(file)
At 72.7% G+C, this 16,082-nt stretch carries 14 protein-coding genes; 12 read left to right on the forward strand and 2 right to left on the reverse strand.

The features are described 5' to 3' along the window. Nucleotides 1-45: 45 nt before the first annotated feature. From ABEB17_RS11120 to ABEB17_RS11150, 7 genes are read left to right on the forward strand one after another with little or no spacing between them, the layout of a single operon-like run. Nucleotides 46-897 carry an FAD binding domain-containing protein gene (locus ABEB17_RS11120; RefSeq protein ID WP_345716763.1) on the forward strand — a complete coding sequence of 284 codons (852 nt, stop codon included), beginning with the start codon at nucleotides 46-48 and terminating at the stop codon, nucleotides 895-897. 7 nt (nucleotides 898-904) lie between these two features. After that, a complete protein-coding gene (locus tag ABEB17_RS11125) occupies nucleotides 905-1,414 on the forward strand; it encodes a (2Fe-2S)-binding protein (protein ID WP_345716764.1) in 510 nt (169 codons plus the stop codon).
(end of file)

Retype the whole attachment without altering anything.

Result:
At 72.7% G+C, this 16,082-nt stretch carries 14 protein-coding genes; 12 read left to right on the forward strand and 2 right to left on the reverse strand.

The features are described 5' to 3' along the window. Nucleotides 1-45: 45 nt before the first annotated feature. From ABEB17_RS11120 to ABEB17_RS11150, 7 genes are read left to right on the forward strand one after another with little or no spacing between them, the layout of a single operon-like run. Nucleotides 46-897 carry an FAD binding domain-containing protein gene (locus ABEB17_RS11120; RefSeq protein ID WP_345716763.1) on the forward strand — a complete coding sequence of 284 codons (852 nt, stop codon included), beginning with the start codon at nucleotides 46-48 and terminating at the stop codon, nucleotides 895-897. 7 nt (nucleotides 898-904) lie between these two features. After that, a complete protein-coding gene (locus tag ABEB17_RS11125) occupies nucleotides 905-1,414 on the forward strand; it encodes a (2Fe-2S)-binding protein (protein ID WP_345716764.1) in 510 nt (169 codons plus the stop codon).